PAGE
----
“I’m all about that bass, ’bout that bass, no treble.”
This is the catchy hook of Meghan Trainor’s first and crazy successful single. It is currently at the top of the billboard charts and has a bright and fun video to match. The song is meant to promote self love and positive body image, but does it really do this? Can this be used as argument to prove women’s presence in popular music?
The answer is no. Although this song seemingly works for women empowerment, it falls short. The first problem is the use of the phrase, “I’m bringing booty back, go ahead and tell them skinny bitches that.” This phrase coupled with the image in the video of harassing and shaming the typical skinny girl creates a message, whether intentional or not, that skinny girls are not welcome. This song is not inclusive for those women who are naturally thin.
The second problem is the hook, “Yeah, my mama she told me don’t worry about your size” – So far so good.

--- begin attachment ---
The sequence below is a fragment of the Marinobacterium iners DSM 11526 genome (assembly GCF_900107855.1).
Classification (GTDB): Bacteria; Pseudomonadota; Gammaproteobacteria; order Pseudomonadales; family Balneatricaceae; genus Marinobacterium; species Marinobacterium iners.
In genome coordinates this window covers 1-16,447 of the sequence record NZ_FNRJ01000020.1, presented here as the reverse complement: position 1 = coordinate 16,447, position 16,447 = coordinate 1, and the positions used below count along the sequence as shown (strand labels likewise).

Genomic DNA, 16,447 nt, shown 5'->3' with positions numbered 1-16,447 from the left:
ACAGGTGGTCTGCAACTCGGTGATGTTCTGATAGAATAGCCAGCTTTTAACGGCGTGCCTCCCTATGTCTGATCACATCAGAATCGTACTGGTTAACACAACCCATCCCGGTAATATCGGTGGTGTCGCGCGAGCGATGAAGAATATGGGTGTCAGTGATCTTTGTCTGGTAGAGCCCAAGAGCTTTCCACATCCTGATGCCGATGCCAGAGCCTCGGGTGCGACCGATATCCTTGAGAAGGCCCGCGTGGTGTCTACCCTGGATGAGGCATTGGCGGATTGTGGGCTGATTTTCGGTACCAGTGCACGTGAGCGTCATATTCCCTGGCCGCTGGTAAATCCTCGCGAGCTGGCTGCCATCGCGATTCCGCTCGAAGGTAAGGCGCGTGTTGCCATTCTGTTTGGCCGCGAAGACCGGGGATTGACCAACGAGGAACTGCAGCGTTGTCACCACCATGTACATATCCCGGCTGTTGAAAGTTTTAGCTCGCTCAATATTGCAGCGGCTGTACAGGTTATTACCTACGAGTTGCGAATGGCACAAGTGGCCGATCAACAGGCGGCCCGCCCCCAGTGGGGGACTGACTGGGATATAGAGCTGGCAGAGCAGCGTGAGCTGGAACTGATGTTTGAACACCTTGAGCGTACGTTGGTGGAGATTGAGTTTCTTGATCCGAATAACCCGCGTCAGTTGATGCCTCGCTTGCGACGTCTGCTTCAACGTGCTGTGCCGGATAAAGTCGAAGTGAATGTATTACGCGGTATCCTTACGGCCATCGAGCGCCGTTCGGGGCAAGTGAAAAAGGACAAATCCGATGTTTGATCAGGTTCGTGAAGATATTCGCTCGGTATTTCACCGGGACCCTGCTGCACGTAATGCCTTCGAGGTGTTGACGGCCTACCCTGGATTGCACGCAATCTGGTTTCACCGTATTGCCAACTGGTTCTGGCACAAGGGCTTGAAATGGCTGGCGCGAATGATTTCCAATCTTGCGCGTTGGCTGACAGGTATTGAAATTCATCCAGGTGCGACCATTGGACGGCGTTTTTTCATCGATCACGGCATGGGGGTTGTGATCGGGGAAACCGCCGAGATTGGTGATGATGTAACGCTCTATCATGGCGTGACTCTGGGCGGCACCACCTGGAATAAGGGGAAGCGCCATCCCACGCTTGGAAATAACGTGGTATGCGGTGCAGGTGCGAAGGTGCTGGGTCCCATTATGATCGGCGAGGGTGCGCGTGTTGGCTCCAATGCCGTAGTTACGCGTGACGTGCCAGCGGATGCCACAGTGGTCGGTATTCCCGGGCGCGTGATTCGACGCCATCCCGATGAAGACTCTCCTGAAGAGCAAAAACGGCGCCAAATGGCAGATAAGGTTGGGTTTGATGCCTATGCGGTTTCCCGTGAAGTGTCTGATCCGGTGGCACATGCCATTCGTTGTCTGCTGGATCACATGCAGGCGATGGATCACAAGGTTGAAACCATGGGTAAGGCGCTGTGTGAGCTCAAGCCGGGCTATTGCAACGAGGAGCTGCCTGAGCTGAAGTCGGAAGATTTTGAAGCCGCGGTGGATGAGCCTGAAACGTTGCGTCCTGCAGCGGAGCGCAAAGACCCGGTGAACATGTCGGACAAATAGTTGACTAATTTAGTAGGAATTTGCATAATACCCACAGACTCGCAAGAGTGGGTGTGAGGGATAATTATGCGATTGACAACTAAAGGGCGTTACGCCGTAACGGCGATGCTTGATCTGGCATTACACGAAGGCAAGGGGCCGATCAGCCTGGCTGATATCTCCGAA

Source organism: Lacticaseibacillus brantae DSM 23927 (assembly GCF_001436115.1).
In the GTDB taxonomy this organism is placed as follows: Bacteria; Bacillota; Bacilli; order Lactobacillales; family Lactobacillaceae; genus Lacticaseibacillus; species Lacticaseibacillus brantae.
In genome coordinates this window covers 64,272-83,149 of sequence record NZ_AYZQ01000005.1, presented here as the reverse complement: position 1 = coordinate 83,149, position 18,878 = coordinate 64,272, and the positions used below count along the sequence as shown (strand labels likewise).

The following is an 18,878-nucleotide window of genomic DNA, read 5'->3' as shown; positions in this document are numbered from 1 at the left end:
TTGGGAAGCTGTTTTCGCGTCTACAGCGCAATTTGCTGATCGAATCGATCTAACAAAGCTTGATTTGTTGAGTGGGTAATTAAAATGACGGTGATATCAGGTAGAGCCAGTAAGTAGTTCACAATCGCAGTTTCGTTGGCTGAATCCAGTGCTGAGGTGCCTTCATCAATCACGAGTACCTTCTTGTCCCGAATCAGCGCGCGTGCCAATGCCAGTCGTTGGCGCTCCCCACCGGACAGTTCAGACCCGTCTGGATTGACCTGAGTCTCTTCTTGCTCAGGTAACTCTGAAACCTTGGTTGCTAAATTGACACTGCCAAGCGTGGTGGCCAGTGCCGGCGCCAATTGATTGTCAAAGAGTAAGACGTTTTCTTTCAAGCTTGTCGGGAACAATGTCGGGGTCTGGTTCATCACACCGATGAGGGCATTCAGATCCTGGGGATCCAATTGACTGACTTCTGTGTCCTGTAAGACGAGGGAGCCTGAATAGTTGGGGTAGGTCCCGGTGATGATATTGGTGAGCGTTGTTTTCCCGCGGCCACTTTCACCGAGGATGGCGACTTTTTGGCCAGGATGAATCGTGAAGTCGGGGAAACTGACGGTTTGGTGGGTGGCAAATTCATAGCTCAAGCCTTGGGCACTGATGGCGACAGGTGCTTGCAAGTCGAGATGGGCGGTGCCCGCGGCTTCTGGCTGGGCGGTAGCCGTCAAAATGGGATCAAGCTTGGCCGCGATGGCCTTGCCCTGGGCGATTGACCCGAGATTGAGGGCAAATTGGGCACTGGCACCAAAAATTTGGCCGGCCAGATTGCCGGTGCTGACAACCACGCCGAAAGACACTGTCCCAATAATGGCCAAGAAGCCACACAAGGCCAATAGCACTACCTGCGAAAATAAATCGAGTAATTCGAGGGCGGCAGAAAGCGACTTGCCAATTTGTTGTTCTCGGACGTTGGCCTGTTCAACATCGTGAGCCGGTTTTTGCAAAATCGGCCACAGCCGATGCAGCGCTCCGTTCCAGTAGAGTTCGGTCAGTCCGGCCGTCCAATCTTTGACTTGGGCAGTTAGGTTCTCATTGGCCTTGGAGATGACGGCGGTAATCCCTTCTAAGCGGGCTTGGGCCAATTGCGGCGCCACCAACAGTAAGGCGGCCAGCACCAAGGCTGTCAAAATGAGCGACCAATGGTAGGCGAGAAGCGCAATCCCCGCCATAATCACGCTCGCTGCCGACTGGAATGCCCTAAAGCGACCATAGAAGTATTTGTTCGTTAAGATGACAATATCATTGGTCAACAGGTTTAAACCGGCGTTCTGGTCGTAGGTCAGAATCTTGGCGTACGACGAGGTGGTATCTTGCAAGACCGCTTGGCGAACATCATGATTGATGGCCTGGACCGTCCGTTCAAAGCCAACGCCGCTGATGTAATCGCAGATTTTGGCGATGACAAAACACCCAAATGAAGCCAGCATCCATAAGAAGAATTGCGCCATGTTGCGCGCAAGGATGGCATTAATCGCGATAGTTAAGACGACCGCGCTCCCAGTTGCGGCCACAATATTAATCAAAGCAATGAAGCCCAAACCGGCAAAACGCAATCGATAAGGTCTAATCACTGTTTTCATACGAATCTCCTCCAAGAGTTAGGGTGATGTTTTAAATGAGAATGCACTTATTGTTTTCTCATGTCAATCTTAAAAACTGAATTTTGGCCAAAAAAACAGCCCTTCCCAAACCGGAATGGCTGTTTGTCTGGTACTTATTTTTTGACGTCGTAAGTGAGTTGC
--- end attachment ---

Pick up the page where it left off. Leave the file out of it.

Then, “She says, ‘Boys like a little more booty to hold at night.'” – Thats where it falls short. The defining of women’s beauty by the opposite gender. This is both heteronormative and the opposite of the ideals of feminism.
Don’t get me wrong, I’ll probably listen to the song again because it’s so damn catchy. However, I can’t reconcile the exclusiveness of this song. Its very popular and therefore will create some sort of influence, but I wish it covered more bases. I believe this is a good step in the journey to make women present, empowered, and equal in all areas of life and work, but there is still work to be done, with this song and the overall conception of feminism.
Do you absolutely love “All About That Bass”? Or does the song need some work? Let us know in the comments and on twitter @Speakeasymag!